The Internet Public Library (IPL), now known as ipl2, was created in 1995 with the mission of serving the public by providing librarian-recommended Internet resources and reference help. We present an exploratory case study on public perceptions of an "Internet public library," based on qualitative analysis of interviews with ten college student participants: some current users and others unfamiliar with the IPL. The exploratory interviews revealed some confusion around the IPL's name and the types of resources and services that would be offered. Participants made many positive comments about the IPL's resource quality, credibility, and personal help.
The Internet Public Library (IPL), now known as ipl2, is an online-based public service organization and a learning and teaching environment originally developed by the University of Michigan's School of Information and currently hosted by Drexel University's iSchool. The IPL was created in 1995 as a project in a graduate seminar; a diverse group of students worked to create an online space that would be both a library and an Internet institution, helping librarians and the public identify useful Internet resources and content collections. With a strong mission to serve and educate a varied community of users, the IPL sought to help the public navigate the increasingly complex Internet environment as well as advocate for the continuing relevance of librarians in a digital world. The resulting IPL provided online reference, content collections (such as ready reference and a full-text reading room), youth-oriented resources, and services for other librarians, all through its free, web-based presence. (1) Currently, the IPL consists of a publicly accessible website with several large content collections (such as "POTUS: Presidents of the United States"), sections targeted toward teens and children ("TeenSpace" and "KidSpace"), and a question and answer service where users can e-mail questions to be answered by volunteer librarians. (2)
There has been an enormous amount of change in the Internet and digital libraries since the IPUs inception in 1995. While web use statistics, user feedback, and incoming patron questions indicate that the IPL remains well-used and valued, there are many questions about its place in an increasingly information-rich online environment. Digital and physical holdings, academic and public libraries, free and subscription resources, Internet encyclopedias, and a multitude of other offerings form a complex (and often overwhelming) information-seeking environment. To move forward effectively and to best serve its existing and potential users, the IPL must pursue a path that is adapted to the present state of the Internet and that is user-informed and user-driven.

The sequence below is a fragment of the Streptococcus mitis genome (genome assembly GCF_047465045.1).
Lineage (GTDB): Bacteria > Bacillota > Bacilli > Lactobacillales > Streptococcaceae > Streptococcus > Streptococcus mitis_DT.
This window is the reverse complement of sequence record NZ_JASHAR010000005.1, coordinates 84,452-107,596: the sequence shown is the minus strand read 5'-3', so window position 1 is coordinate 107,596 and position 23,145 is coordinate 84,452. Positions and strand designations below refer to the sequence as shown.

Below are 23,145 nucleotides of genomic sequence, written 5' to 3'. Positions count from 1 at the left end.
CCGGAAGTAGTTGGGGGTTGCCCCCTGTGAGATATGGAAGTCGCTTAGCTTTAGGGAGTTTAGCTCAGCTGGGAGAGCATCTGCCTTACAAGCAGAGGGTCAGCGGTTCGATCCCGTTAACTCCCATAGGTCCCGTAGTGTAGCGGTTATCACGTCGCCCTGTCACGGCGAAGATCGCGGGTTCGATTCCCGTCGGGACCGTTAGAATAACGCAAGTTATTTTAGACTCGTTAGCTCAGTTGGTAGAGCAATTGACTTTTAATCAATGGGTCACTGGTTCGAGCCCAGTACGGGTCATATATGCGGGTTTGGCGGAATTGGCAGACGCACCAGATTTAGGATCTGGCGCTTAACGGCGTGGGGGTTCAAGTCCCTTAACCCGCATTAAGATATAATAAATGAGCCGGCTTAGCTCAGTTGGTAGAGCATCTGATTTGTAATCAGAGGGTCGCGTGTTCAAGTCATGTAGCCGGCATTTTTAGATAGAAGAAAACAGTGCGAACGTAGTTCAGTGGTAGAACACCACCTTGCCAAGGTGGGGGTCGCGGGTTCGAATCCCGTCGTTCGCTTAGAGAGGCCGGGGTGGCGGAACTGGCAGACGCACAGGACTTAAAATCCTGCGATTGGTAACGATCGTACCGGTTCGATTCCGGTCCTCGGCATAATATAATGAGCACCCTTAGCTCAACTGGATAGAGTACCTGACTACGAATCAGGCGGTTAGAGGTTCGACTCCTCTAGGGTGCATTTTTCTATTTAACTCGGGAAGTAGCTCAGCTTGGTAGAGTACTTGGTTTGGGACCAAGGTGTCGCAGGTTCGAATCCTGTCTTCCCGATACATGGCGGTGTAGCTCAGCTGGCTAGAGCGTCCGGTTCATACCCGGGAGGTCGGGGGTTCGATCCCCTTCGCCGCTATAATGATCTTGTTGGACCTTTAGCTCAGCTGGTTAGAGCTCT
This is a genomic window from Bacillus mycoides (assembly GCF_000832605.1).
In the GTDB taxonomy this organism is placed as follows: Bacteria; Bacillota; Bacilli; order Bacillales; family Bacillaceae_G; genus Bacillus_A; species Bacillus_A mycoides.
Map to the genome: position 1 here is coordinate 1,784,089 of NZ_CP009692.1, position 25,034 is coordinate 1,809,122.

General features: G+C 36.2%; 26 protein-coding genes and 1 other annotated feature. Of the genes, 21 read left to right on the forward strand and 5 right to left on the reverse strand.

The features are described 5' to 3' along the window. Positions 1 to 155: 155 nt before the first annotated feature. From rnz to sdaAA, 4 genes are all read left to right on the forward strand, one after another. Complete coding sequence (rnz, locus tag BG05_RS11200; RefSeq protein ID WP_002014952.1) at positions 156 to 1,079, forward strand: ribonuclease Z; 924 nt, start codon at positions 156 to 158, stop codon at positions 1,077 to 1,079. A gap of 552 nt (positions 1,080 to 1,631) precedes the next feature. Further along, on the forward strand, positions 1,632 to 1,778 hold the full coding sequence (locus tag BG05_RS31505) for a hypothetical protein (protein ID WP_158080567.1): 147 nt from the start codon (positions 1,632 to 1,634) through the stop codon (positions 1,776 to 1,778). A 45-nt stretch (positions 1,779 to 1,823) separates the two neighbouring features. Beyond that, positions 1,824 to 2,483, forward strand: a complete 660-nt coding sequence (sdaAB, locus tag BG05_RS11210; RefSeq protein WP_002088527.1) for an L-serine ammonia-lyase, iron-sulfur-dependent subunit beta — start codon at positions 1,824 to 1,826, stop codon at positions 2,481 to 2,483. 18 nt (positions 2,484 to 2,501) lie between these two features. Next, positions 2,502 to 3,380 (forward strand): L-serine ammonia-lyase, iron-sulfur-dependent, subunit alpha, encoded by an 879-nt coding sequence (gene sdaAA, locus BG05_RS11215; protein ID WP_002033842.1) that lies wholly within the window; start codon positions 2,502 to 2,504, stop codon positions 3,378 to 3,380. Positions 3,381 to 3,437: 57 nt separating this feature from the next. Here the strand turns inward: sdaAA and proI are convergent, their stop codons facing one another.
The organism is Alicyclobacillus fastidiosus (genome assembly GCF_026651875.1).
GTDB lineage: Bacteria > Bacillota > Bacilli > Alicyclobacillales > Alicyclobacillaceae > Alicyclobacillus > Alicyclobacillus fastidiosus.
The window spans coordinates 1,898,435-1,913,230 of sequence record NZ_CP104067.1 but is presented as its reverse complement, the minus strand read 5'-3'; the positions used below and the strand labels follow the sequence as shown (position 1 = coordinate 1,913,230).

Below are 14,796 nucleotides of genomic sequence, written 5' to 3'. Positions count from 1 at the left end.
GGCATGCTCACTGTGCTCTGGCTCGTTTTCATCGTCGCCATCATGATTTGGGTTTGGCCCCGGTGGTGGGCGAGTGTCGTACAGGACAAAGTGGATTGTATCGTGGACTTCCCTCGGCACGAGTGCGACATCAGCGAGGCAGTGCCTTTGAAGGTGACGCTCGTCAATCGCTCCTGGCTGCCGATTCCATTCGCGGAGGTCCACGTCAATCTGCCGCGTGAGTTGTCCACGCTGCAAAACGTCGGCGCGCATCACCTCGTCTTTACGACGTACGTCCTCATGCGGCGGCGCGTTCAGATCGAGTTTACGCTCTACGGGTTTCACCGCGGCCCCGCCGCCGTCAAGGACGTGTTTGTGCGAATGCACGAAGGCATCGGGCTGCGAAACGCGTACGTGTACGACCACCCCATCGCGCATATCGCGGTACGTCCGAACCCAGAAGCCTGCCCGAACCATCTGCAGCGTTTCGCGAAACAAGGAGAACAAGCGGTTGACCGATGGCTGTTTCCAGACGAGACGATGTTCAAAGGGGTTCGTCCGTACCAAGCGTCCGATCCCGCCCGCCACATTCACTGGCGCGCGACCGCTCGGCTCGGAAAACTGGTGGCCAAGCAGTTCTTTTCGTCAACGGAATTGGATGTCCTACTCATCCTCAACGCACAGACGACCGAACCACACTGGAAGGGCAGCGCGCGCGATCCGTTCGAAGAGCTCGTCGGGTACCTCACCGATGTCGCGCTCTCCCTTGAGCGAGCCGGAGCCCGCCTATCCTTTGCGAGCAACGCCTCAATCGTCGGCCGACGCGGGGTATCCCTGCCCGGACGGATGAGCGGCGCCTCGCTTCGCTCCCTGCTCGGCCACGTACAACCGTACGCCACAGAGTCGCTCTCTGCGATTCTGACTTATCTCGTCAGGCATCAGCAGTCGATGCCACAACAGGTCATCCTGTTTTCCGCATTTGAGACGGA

Recent large-scale studies, such as the 2005 OCLC reports on perceptions of libraries and information resources, have begun to explore user perceptions of libraries in the complex Internet environment. (3) These studies emphasize the importance of user perceptions of library use, questioning whether libraries still matter in the rapidly growing infosphere and what future use trends might be. In the Internet environment, user perceptions play a key role in use (or nonuse) of library resource and services as information-seekers are faced with myriad easily accessible electronic information sources. The IPUs name, for example, may or may not be perceived as initially helpful to users' information-seeking needs. Repeat use relates to such perceptions as well, in the amount of value users perceive in the library resources over the many other sources available. In beginning to explore such issues, there is a need for current research addressing user perceptions of an Internet public library: what the name implies to both existing and potential users as well as the associated functions and resources that should be offered.
In this study, we present an exploratory case study on public perceptions of the IPL. …